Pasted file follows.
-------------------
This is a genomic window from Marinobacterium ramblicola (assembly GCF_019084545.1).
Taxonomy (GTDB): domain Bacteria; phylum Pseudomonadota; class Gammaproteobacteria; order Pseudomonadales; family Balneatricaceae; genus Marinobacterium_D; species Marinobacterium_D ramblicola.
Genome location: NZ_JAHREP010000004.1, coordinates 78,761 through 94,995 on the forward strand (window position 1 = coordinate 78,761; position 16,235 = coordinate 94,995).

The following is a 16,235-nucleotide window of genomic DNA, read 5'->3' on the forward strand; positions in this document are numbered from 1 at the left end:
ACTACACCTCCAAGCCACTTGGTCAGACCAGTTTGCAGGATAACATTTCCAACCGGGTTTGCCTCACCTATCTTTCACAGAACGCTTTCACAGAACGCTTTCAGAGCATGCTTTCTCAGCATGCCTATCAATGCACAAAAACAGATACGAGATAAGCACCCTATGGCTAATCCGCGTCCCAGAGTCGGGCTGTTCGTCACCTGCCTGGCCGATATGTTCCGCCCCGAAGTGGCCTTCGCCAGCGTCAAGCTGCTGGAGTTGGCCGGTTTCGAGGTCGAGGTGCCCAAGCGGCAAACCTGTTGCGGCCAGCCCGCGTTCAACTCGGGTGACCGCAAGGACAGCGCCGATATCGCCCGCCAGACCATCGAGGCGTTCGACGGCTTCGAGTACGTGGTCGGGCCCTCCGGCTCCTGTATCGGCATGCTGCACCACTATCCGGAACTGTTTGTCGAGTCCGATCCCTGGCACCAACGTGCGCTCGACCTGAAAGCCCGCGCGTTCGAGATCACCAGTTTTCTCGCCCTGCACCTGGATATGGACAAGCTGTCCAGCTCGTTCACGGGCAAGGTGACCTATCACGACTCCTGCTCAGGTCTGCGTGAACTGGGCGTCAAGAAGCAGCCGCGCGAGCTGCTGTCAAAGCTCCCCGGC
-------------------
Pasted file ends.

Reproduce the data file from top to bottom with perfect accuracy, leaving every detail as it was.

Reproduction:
This is a genomic window from Marinobacterium ramblicola (assembly GCF_019084545.1).
Taxonomy (GTDB): domain Bacteria; phylum Pseudomonadota; class Gammaproteobacteria; order Pseudomonadales; family Balneatricaceae; genus Marinobacterium_D; species Marinobacterium_D ramblicola.
Genome location: NZ_JAHREP010000004.1, coordinates 78,761 through 94,995 on the forward strand (window position 1 = coordinate 78,761; position 16,235 = coordinate 94,995).

The following is a 16,235-nucleotide window of genomic DNA, read 5'->3' on the forward strand; positions in this document are numbered from 1 at the left end:
ACTACACCTCCAAGCCACTTGGTCAGACCAGTTTGCAGGATAACATTTCCAACCGGGTTTGCCTCACCTATCTTTCACAGAACGCTTTCACAGAACGCTTTCAGAGCATGCTTTCTCAGCATGCCTATCAATGCACAAAAACAGATACGAGATAAGCACCCTATGGCTAATCCGCGTCCCAGAGTCGGGCTGTTCGTCACCTGCCTGGCCGATATGTTCCGCCCCGAAGTGGCCTTCGCCAGCGTCAAGCTGCTGGAGTTGGCCGGTTTCGAGGTCGAGGTGCCCAAGCGGCAAACCTGTTGCGGCCAGCCCGCGTTCAACTCGGGTGACCGCAAGGACAGCGCCGATATCGCCCGCCAGACCATCGAGGCGTTCGACGGCTTCGAGTACGTGGTCGGGCCCTCCGGCTCCTGTATCGGCATGCTGCACCACTATCCGGAACTGTTTGTCGAGTCCGATCCCTGGCACCAACGTGCGCTCGACCTGAAAGCCCGCGCGTTCGAGATCACCAGTTTTCTCGCCCTGCACCTGGATATGGACAAGCTGTCCAGCTCGTTCACGGGCAAGGTGACCTATCACGACTCCTGCTCAGGTCTGCGTGAACTGGGCGTCAAGAAGCAGCCGCGCGAGCTGCTGTCAAAGCTCCCCGGC